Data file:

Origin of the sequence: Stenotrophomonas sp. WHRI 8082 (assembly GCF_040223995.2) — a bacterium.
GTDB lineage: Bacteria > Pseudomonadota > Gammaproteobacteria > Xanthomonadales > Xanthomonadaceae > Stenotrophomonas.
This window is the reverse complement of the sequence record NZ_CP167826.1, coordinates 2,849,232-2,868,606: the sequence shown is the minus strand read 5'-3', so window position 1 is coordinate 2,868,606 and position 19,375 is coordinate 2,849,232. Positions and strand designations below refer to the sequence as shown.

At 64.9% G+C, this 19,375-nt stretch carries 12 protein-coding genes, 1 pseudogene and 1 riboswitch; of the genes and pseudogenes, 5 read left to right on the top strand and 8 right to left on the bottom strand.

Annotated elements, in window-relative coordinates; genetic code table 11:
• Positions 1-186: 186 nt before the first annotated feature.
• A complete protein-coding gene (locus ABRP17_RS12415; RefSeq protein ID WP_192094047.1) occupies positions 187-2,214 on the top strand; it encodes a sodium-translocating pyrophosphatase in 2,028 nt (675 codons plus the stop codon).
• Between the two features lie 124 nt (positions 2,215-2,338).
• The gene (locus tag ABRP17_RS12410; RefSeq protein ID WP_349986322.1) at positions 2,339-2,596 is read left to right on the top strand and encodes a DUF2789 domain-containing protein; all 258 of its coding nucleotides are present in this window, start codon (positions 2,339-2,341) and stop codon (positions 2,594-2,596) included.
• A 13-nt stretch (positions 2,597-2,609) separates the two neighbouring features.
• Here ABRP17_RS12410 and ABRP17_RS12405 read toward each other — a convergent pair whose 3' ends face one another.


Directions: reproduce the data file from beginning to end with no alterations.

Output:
Origin of the sequence: Stenotrophomonas sp. WHRI 8082 (assembly GCF_040223995.2) — a bacterium.
GTDB lineage: Bacteria > Pseudomonadota > Gammaproteobacteria > Xanthomonadales > Xanthomonadaceae > Stenotrophomonas.
This window is the reverse complement of the sequence record NZ_CP167826.1, coordinates 2,849,232-2,868,606: the sequence shown is the minus strand read 5'-3', so window position 1 is coordinate 2,868,606 and position 19,375 is coordinate 2,849,232. Positions and strand designations below refer to the sequence as shown.

At 64.9% G+C, this 19,375-nt stretch carries 12 protein-coding genes, 1 pseudogene and 1 riboswitch; of the genes and pseudogenes, 5 read left to right on the top strand and 8 right to left on the bottom strand.

Annotated elements, in window-relative coordinates; genetic code table 11:
• Positions 1-186: 186 nt before the first annotated feature.
• A complete protein-coding gene (locus ABRP17_RS12415; RefSeq protein ID WP_192094047.1) occupies positions 187-2,214 on the top strand; it encodes a sodium-translocating pyrophosphatase in 2,028 nt (675 codons plus the stop codon).
• Between the two features lie 124 nt (positions 2,215-2,338).
• The gene (locus tag ABRP17_RS12410; RefSeq protein ID WP_349986322.1) at positions 2,339-2,596 is read left to right on the top strand and encodes a DUF2789 domain-containing protein; all 258 of its coding nucleotides are present in this window, start codon (positions 2,339-2,341) and stop codon (positions 2,594-2,596) included.
• A 13-nt stretch (positions 2,597-2,609) separates the two neighbouring features.
• Here ABRP17_RS12410 and ABRP17_RS12405 read toward each other — a convergent pair whose 3' ends face one another.